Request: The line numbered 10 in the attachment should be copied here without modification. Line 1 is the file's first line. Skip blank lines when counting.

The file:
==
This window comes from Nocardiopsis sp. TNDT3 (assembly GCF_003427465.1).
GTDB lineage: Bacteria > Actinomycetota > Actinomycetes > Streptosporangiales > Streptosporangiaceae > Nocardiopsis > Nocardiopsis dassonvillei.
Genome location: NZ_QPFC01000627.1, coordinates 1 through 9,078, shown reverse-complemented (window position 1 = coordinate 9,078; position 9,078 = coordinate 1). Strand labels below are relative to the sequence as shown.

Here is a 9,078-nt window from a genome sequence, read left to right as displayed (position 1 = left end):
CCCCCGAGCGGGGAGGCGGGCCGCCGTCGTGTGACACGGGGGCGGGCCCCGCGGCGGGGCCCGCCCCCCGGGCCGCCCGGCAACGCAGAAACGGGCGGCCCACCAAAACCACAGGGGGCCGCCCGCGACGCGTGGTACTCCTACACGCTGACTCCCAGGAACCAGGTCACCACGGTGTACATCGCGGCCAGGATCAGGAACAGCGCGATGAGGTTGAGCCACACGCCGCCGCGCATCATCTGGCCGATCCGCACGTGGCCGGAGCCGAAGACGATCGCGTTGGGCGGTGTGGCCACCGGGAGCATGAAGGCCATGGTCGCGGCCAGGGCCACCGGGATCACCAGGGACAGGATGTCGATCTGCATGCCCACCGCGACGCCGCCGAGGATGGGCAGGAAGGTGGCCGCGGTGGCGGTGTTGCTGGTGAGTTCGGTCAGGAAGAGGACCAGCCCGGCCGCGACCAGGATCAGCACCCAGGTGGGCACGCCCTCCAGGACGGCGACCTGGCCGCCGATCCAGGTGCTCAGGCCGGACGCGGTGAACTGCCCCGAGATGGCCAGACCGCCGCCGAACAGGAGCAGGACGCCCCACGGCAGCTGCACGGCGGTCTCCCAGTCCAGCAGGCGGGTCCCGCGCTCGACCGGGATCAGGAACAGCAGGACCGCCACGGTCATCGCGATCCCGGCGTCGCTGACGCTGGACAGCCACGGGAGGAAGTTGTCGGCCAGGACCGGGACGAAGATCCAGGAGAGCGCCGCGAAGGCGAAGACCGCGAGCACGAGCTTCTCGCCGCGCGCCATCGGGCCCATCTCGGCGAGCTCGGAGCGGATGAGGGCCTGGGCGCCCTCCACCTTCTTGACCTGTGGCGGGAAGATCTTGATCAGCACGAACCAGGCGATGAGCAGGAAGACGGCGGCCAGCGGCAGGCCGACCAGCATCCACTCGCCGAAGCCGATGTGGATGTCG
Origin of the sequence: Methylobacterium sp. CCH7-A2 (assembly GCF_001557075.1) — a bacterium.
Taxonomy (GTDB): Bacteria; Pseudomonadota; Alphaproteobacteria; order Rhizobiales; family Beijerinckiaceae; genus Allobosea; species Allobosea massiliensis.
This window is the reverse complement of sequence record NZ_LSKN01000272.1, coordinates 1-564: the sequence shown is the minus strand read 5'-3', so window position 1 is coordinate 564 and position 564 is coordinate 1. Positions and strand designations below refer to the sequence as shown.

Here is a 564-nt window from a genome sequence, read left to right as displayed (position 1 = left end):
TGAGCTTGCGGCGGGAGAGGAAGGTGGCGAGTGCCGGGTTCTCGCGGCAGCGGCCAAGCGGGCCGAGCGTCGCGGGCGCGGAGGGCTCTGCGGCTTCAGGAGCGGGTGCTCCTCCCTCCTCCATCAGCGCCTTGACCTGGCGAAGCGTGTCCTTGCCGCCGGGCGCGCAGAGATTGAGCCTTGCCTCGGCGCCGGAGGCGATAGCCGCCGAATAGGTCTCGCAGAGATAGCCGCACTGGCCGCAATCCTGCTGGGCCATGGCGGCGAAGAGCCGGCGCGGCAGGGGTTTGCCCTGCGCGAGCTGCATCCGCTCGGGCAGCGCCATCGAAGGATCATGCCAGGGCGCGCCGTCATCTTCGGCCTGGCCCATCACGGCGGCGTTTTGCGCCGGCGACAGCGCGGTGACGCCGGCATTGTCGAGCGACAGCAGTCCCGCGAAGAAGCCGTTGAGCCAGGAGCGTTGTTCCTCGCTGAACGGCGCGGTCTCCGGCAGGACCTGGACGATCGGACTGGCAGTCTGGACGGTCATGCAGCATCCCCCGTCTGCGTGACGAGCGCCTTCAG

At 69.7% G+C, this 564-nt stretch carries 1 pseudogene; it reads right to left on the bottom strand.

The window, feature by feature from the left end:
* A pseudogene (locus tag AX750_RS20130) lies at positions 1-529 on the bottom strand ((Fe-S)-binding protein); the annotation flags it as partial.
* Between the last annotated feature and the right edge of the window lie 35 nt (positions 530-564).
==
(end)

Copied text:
TGAGCTTGCGGCGGGAGAGGAAGGTGGCGAGTGCCGGGTTCTCGCGGCAGCGGCCAAGCGGGCCGAGCGTCGCGGGCGCGGAGGGCTCTGCGGCTTCAGGAGCGGGTGCTCCTCCCTCCTCCATCAGCGCCTTGACCTGGCGAAGCGTGTCCTTGCCGCCGGGCGCGCAGAGATTGAGCCTTGCCTCGGCGCCGGAGGCGATAGCCGCCGAATAGGTCTCGCAGAGATAGCCGCACTGGCCGCAATCCTGCTGGGCCATGGCGGCGAAGAGCCGGCGCGGCAGGGGTTTGCCCTGCGCGAGCTGCATCCGCTCGGGCAGCGCCATCGAAGGATCATGCCAGGGCGCGCCGTCATCTTCGGCCTGGCCCATCACGGCGGCGTTTTGCGCCGGCGACAGCGCGGTGACGCCGGCATTGTCGAGCGACAGCAGTCCCGCGAAGAAGCCGTTGAGCCAGGAGCGTTGTTCCTCGCTGAACGGCGCGGTCTCCGGCAGGACCTGGACGATCGGACTGGCAGTCTGGACGGTCATGCAGCATCCCCCGTCTGCGTGACGAGCGCCTTCAG